Extras Highlight: The Blu-ray release includes the Mike Shinoda score, which was seen on the US theatrical cut of the film. It also includes the original music, which was seen by some festival audiences before the film was picked up by Sony Pictures. This is unexpected, as studios often let those original soundtracks die with the deal, but the original score is available on Blu-ray. Kudos to Sony for including it, as it makes this Blu-ray feel like a complete experience for those who have followed the film.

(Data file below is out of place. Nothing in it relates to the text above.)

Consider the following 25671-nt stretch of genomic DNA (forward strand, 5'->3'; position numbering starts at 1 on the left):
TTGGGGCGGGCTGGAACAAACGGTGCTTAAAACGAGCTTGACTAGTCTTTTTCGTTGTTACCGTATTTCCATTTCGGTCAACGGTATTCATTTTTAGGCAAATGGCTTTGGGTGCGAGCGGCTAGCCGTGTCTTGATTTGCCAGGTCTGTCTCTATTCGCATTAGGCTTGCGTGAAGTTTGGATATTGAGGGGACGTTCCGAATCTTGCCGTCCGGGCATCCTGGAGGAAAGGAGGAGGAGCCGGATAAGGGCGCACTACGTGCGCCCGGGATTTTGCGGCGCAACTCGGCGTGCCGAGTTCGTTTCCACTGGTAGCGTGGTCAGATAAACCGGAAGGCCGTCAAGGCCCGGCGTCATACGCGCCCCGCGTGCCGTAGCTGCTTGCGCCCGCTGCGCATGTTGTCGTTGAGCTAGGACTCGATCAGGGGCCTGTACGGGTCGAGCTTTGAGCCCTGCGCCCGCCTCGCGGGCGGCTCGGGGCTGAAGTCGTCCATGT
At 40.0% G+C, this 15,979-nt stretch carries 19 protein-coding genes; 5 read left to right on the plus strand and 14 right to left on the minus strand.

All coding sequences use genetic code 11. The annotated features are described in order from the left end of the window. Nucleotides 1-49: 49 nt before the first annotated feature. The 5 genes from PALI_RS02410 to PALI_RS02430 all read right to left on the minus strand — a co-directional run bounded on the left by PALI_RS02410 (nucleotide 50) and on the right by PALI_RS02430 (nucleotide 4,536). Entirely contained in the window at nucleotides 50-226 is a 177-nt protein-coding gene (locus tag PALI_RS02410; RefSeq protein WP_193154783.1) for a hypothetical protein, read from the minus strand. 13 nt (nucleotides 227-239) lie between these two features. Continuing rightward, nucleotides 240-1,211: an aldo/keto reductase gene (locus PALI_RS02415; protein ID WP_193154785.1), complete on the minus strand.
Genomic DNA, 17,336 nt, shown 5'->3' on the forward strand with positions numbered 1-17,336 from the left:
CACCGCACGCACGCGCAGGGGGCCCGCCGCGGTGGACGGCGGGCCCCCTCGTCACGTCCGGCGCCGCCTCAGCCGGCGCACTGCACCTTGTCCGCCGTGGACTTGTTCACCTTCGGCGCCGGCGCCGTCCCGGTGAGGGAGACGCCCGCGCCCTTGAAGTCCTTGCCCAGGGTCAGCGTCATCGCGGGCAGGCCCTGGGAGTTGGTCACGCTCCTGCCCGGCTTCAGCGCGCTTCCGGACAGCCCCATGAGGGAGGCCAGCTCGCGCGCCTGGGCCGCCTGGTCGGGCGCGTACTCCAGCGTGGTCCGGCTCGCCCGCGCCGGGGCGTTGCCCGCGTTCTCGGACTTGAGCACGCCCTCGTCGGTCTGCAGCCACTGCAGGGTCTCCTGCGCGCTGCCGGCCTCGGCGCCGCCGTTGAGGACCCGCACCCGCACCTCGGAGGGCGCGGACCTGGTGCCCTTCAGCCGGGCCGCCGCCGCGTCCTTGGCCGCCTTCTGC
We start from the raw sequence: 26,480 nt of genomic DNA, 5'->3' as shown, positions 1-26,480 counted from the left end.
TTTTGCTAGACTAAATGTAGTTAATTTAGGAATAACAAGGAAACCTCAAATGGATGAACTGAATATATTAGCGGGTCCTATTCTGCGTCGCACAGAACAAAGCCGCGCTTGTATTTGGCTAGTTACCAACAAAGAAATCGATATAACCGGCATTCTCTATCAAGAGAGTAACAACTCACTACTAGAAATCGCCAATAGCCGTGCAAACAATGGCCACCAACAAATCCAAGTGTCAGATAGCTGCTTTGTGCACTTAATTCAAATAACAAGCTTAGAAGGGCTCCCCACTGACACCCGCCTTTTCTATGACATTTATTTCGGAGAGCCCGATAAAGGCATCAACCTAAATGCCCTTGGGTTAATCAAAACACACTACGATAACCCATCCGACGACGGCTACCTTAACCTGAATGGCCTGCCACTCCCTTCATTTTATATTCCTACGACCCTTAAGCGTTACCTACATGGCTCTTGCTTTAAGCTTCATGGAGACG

Click here to buy The Raid on Blu-ray
Here are a few quick notes on some of the other titles that debuted on Blu-ray last week and this upcoming week.
The Royal Tenenbaums (Criterion) – Criterion continues their Wes Anderson love-fest with another strong release. Highly recommended.
Dexter: The Sixth Season – If you ask me, this show ran out of steam when they killed off you-know-who in the final moments of season four. Since then, a great deal of intrigue has been lost.
Bernie – The tale of Texas Jack Black and his surprising range. He should work with Richard Linklater more often.
The Dictator – The story of Sacha Baron Cohen and his dry well of ideas for feature films. I’m thinking shorts next, Ali G.
House: Season Eight – This one’s for the completists. It includes the end-of-series special that was rather endearing.